I found this antique book excerpt about a cure for exceptionally stinky feet. It’s from The British Medical Journal edition Sept. 18, 1880.
Since we, in our pharmaceutical dominated culture, have a hankering for remedies from grandma’s era I did some research. Checking if it’s a good alternative to more modern cures.
In the book, a doctor called George Thin, MD, describes how he goes about treating a patient with, in his own words, evil smelling feet.
There are few persons of experience, medical or lay, who have not had the misfortune to discover that certain individuals smell so offen- sively, that it is almost to approach them. In many instances, the evil smell is connected with the feet.
This evil smell is so strong and gross that it fills an area “with a sickening effluvium” that somewhat resembles “putrefying cheese”.
The doctor also describes how the foul odor may linger long after the person with the stinky feet has left the room.
In some cases the smell is so strong and penetrating, that it pervades a room long after the person from whom it emanates (and who may have remained in it only a few minutes) has left.
The doctor expatiates a bit more about the social consequences of such a medical problem before he proceeds with his experimental, yet successful treatment of such extreme cases of foot odor with boracic acid.
He also explains that in case of such extremely smelly feet there’s more to it than just bacteria feeding on the excessive sweat and skin flakes on one’s feet.
The cause of the extreme foot odor
George Thin M.D. notes:
Profuse sweating of the palms and soles is not uncommon, but, in order to produce the specific odor to which I refer, something more than mere profuse sweating is required. The excessive perspiration, when confined by stockings and boots, macerates the epidermis, and, if the per becomes tender. This tenderness is accompanied by redness, slight blistering, or more decided localized eczema.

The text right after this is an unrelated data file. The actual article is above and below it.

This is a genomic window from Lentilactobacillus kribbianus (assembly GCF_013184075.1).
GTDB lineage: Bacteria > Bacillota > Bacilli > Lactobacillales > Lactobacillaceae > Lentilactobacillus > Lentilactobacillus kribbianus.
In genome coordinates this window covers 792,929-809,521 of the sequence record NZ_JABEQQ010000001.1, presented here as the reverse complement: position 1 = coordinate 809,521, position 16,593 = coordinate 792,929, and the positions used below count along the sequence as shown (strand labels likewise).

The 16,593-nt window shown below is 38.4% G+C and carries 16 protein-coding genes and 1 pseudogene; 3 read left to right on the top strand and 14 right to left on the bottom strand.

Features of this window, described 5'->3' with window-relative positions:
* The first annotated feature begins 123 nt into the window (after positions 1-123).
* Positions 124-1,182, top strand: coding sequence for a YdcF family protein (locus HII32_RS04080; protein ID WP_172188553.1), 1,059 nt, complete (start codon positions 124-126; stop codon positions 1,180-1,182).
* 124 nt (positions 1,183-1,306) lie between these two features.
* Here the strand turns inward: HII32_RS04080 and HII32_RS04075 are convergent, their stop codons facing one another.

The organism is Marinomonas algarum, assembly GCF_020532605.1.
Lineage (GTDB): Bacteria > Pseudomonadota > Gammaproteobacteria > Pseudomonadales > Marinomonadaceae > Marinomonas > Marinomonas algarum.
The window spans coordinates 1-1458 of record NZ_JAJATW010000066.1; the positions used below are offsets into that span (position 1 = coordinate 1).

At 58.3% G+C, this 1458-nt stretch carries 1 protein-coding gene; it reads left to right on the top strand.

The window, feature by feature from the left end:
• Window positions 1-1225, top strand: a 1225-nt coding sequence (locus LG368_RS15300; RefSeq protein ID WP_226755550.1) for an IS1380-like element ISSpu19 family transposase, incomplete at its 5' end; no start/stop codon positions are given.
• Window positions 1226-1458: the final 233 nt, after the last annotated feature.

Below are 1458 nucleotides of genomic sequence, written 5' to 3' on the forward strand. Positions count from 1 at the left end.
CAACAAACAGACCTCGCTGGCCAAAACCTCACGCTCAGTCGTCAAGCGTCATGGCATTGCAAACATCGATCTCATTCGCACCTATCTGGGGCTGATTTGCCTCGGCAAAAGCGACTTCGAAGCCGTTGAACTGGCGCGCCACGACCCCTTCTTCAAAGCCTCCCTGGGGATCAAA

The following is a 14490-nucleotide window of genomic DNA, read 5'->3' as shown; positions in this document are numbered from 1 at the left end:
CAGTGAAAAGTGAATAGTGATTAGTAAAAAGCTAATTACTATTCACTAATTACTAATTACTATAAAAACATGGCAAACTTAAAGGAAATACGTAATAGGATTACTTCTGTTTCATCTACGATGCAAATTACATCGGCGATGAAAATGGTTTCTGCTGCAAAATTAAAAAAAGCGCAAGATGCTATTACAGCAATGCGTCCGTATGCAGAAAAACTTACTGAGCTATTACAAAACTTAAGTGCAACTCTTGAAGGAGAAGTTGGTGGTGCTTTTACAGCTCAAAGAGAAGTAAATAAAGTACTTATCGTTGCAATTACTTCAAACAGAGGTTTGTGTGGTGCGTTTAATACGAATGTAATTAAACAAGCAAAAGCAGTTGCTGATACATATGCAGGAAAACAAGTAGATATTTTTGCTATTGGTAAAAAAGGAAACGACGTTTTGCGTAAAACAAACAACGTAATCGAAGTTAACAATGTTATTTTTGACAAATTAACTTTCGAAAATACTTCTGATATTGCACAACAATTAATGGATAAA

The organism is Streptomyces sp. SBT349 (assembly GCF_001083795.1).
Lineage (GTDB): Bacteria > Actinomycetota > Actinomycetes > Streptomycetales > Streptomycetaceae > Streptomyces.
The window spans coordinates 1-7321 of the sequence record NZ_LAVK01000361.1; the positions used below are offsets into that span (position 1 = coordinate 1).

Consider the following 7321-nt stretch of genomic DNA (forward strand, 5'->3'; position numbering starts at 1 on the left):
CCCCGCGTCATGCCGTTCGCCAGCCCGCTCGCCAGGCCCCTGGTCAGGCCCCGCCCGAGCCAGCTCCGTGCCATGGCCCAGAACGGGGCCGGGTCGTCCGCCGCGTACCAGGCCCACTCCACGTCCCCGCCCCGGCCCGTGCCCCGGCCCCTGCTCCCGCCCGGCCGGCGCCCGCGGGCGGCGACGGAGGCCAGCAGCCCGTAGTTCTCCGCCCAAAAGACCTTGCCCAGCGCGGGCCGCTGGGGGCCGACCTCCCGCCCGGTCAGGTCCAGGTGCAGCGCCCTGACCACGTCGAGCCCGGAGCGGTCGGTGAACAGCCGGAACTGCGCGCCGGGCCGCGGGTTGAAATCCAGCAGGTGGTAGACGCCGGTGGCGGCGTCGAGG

What is boracic (boric) acid?
It is often referred to as sodium borate in the list of ingredients in products.
Boric acid is made from the mineral boron, from sodium salts and from oxygen
During WW1 boracic acid was used to treat wounds of British soldiers. In fact, the ancient Greeks already used it to make cloth fireproof.
The substance is still today used as a mild desinfectant on skin and as an eye wash. Because of its antiseptic properties it’s a common ingredient in baby powder, contact lens solutions, and various cosmetics.
It is popular as a remedy for yeast infections (ladies issues), Athlete’s foot, jock itch, yeast, in the laundry and more.
The substance, in powder form, was and still is sprinkled in corners and crevices of rooms to repel and exterminate mice, insects such as silverfish, cockroaches, termites, fire ants and other vermin.
The chemical boric acid has proven to be a potent topical agent that requires apropriate and cautious use.
Is it safe?
It’s basically toxic but with correct use it’s generally considered safe.
From Wikipedia: Toxicology